W. M. Tarrant grew up in rural West Central Illinois. With a wide-open view of the sky, he watched airliners, some of them propeller-driven, fly high overhead, leaving their telltale contrails. Down low Cessna and Piper airplanes flew about. In the Military Operations Area airspace, fighter planes practiced maneuvers, streaking by at near supersonic speeds. This aerial activity sparked a life-long interest in aviation.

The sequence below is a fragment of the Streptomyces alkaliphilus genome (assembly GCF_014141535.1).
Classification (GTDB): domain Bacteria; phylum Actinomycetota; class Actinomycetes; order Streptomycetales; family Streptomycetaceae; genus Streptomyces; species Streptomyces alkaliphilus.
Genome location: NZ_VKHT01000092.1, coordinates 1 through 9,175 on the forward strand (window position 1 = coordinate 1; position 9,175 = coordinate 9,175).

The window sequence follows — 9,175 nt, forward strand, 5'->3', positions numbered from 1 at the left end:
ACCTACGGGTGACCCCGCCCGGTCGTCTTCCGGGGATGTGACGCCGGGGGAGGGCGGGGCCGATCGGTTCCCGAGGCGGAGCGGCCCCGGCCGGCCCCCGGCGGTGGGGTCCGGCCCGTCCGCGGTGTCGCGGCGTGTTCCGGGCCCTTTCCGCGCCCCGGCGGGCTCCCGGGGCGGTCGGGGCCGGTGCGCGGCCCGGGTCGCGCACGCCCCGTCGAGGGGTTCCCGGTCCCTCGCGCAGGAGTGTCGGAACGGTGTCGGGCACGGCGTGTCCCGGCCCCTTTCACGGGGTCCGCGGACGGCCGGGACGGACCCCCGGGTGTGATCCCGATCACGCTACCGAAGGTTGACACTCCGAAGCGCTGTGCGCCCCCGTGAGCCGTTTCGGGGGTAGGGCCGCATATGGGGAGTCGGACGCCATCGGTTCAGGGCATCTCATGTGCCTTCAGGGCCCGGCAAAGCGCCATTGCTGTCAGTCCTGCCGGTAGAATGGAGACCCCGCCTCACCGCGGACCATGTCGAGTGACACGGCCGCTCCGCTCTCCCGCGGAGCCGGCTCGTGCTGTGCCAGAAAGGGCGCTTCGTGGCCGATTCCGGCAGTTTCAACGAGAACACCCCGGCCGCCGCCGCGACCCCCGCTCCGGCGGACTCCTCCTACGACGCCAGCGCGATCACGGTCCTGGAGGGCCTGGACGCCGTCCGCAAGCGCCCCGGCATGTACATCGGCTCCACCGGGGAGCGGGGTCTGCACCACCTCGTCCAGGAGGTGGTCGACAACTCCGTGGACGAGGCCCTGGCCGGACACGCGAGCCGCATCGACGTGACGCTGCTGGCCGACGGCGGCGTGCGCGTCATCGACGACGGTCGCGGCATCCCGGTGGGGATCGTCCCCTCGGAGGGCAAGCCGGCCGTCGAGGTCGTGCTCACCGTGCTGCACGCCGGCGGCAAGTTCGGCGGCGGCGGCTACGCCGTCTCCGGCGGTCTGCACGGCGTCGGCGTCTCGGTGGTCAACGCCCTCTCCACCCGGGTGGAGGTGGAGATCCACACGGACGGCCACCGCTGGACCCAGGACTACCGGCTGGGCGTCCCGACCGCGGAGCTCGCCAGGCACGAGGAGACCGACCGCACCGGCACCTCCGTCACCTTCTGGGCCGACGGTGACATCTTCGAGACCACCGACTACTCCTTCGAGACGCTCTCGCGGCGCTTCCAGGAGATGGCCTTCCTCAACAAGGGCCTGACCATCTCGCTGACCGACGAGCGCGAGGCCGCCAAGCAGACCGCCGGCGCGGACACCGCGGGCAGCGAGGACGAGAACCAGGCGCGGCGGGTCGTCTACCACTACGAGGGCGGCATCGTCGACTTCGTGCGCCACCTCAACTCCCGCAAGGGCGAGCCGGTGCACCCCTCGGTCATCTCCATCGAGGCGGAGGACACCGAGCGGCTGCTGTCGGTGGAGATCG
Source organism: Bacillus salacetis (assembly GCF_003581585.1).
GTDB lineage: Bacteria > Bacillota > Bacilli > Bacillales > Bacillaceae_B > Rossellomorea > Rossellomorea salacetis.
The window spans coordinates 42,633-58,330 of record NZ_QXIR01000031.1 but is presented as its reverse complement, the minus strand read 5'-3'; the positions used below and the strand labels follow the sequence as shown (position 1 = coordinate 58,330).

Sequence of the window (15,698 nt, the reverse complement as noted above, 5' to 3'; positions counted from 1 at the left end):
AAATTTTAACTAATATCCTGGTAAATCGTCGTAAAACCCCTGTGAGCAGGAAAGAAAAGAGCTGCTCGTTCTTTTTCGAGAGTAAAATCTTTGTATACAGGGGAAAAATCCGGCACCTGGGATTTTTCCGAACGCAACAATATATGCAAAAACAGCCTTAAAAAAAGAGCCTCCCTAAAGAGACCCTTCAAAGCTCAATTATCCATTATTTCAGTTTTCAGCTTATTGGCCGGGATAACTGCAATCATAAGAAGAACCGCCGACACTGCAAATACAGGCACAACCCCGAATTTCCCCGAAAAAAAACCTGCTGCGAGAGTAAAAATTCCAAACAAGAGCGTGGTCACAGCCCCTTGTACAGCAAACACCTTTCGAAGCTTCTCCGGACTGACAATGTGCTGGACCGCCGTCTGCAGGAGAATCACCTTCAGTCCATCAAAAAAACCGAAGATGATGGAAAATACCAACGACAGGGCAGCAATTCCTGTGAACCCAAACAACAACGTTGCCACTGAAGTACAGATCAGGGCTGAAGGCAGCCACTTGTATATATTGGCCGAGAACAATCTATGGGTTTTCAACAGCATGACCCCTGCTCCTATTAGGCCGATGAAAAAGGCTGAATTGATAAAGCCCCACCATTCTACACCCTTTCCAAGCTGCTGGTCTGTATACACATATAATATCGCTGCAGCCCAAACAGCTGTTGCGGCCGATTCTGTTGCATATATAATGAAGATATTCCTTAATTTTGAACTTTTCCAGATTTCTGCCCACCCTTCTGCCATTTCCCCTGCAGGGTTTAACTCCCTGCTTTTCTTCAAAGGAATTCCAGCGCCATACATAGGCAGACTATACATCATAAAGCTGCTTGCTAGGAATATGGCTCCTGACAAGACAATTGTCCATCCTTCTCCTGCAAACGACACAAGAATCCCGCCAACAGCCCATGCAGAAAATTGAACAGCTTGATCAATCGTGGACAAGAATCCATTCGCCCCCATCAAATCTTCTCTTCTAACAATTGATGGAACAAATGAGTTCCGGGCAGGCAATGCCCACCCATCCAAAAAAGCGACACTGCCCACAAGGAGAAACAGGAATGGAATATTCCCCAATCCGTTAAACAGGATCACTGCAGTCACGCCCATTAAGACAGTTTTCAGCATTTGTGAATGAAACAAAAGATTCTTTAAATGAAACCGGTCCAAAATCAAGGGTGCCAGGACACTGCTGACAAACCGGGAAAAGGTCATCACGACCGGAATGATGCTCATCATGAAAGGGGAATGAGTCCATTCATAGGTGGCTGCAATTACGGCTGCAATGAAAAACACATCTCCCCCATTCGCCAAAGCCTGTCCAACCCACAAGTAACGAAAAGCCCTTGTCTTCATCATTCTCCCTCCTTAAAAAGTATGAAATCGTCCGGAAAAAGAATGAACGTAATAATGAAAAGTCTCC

At age thirteen, while on family vacation at Bagnall Dam in the Missouri Ozarks, he took his first plane ride, in a Cessna 185 floatplane. A book he read about the Pan American Clippers and pilot Ed Musick solidified his interest in seaplanes and flying boats. Thoughts of the Clippers, Captain Musick, and the excitement of aviation in the 1920s and 1930s stuck with him throughout fifty-five-plus years and led to this book.
He is a member of the American Aviation Historical Society.
He and his wife reside in Galesburg, Illinois, home of the annual National Stearman Fly-In.